The CDS Fellows will have the opportunity to interact and work with the broad spectrum of cosmology researchers in the Berkeley Astronomy and Physics Departments, and at the Lawrence Berkeley National Laboratory (LBNL). The experimental and observational cosmology programs at Berkeley include supernovae, galaxy clustering (including baryonic acoustic oscillations), weak lensing and cosmic microwave background, in addition to a broad theoretical cosmology research program. Information on the BCCP’s current activities and membership may be found at the BCCP’s website: bccp.berkeley.edu. The Fellows will also find a rich data-science environment at UC Berkeley and LBNL, with world- expert researchers in both computer science and domain science aspects of this emerging field.

We plan to make one or more new Cosmology Data-Science Initiative Fellow appointments, in addition to the existing three. The positions are for two years initially with the possibility of extension of up to three additional years, subject to a performance review. Further extensions beyond this may be possible subject to availability of funds. Salaries for these full-time positions will be commensurate with experience.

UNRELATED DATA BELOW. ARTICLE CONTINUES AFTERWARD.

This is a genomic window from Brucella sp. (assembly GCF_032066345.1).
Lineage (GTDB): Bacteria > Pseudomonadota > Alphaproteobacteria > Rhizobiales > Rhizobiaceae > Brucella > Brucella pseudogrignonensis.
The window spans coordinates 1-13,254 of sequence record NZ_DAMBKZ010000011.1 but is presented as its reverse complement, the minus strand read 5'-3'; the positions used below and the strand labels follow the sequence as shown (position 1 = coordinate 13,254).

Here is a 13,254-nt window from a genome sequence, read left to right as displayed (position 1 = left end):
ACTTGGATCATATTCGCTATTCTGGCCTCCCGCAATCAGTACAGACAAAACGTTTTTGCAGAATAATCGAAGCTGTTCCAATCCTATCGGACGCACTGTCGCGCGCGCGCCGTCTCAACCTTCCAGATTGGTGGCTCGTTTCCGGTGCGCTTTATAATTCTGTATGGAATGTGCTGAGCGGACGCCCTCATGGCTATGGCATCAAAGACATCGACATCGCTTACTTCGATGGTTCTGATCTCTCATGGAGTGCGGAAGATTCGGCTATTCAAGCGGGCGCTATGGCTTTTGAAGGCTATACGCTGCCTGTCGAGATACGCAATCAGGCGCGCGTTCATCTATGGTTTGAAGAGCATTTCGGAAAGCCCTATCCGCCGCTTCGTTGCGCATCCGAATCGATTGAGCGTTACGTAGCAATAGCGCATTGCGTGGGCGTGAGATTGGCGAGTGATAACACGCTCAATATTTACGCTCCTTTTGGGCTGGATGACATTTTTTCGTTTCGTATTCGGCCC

Basic qualifications: Candidate must have completed all Ph.D. (or equivalent) requirements in physics, astrophysics or a related field at the time of application (except for the dissertation or equivalent). Preferred qualifications: We are looking for individuals with strong scientific research experience, ideally in cosmology, as well as strong interest and experience in data science approaches. Additional qualifications: Must have received PhD or equivalent by start of appointment.

To apply, submit a copy of your curriculum vitae, bibliography, and statement of cosmology and data science research interests to: https://aprecruit.berkeley.edu/apply/JPF00562.  To receive full consideration please send the material by December 1, 2014, but later applications may also be considered until all the positions are filled.  At least 3 letters of reference should also be submitted by the same date.  For further inquiries, contact BCCP directors Uros Seljak at useljak@berkeley.edu, Oliver Zahn at zahn@berkeley.edu and Saul Perlmutter at saul@lbl.gov. For inquiries of an administrative nature, contact Melissa Barclay at mbarclay@berkeley.edu.

Salary and Benefits: Salary will be commensurate with experience. For information on UC Postdoc benefits, please visit: http://www.garnett-powers.com/postdoc/index.htm. UC Berkeley has an excellent benefits package as well as a number of policies and programs in place to support employees as they balance work and family. The Postdoctoral Scholar Benefits Plan (PSBP) provides a comprehensive program which offers Medical, Dental, Vision, Life and AD&D Insurance, Short-Term Disability Insurance and Voluntary Long- Term Disability Insurance. For a complete guide on UC Health Benefits for staff, please visit: http://ucnet.universityofcalifornia.edu/forms/pdf/complete-health-benefits-guide-for-employees.pdf